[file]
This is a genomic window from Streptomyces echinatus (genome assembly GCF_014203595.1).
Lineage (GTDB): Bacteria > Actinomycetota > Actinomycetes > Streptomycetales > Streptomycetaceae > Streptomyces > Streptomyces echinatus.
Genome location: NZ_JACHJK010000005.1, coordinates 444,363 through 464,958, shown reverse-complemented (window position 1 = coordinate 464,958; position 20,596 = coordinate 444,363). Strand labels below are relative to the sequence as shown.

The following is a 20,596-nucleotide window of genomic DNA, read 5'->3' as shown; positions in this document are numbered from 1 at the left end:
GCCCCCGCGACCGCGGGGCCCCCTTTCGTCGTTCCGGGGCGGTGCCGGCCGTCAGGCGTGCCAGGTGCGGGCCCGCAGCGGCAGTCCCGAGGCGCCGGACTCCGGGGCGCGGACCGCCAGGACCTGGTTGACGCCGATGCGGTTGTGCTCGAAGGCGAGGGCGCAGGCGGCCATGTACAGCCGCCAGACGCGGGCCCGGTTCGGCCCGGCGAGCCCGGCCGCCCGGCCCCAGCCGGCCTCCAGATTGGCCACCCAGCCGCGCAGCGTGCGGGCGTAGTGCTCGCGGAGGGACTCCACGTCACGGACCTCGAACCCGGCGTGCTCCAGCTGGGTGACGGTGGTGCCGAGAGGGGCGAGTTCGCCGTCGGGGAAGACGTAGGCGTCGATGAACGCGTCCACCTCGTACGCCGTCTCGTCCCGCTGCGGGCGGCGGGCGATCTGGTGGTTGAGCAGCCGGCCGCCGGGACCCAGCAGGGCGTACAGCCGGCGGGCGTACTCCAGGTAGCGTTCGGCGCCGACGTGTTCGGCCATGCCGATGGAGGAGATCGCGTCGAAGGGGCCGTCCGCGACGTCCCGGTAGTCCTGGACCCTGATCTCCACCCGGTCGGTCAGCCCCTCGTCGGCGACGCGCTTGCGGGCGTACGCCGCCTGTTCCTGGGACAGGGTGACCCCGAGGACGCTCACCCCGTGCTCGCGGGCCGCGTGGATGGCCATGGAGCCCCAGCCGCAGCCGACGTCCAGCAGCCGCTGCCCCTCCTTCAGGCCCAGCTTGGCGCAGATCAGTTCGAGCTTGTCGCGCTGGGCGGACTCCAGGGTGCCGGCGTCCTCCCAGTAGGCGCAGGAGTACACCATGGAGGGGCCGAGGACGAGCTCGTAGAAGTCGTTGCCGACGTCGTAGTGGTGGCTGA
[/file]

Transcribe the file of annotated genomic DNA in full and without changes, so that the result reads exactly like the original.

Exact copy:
This is a genomic window from Streptomyces echinatus (genome assembly GCF_014203595.1).
Lineage (GTDB): Bacteria > Actinomycetota > Actinomycetes > Streptomycetales > Streptomycetaceae > Streptomyces > Streptomyces echinatus.
Genome location: NZ_JACHJK010000005.1, coordinates 444,363 through 464,958, shown reverse-complemented (window position 1 = coordinate 464,958; position 20,596 = coordinate 444,363). Strand labels below are relative to the sequence as shown.

The following is a 20,596-nucleotide window of genomic DNA, read 5'->3' as shown; positions in this document are numbered from 1 at the left end:
GCCCCCGCGACCGCGGGGCCCCCTTTCGTCGTTCCGGGGCGGTGCCGGCCGTCAGGCGTGCCAGGTGCGGGCCCGCAGCGGCAGTCCCGAGGCGCCGGACTCCGGGGCGCGGACCGCCAGGACCTGGTTGACGCCGATGCGGTTGTGCTCGAAGGCGAGGGCGCAGGCGGCCATGTACAGCCGCCAGACGCGGGCCCGGTTCGGCCCGGCGAGCCCGGCCGCCCGGCCCCAGCCGGCCTCCAGATTGGCCACCCAGCCGCGCAGCGTGCGGGCGTAGTGCTCGCGGAGGGACTCCACGTCACGGACCTCGAACCCGGCGTGCTCCAGCTGGGTGACGGTGGTGCCGAGAGGGGCGAGTTCGCCGTCGGGGAAGACGTAGGCGTCGATGAACGCGTCCACCTCGTACGCCGTCTCGTCCCGCTGCGGGCGGCGGGCGATCTGGTGGTTGAGCAGCCGGCCGCCGGGACCCAGCAGGGCGTACAGCCGGCGGGCGTACTCCAGGTAGCGTTCGGCGCCGACGTGTTCGGCCATGCCGATGGAGGAGATCGCGTCGAAGGGGCCGTCCGCGACGTCCCGGTAGTCCTGGACCCTGATCTCCACCCGGTCGGTCAGCCCCTCGTCGGCGACGCGCTTGCGGGCGTACGCCGCCTGTTCCTGGGACAGGGTGACCCCGAGGACGCTCACCCCGTGCTCGCGGGCCGCGTGGATGGCCATGGAGCCCCAGCCGCAGCCGACGTCCAGCAGCCGCTGCCCCTCCTTCAGGCCCAGCTTGGCGCAGATCAGTTCGAGCTTGTCGCGCTGGGCGGACTCCAGGGTGCCGGCGTCCTCCCAGTAGGCGCAGGAGTACACCATGGAGGGGCCGAGGACGAGCTCGTAGAAGTCGTTGCCGACGTCGTAGTGGTGGCTGA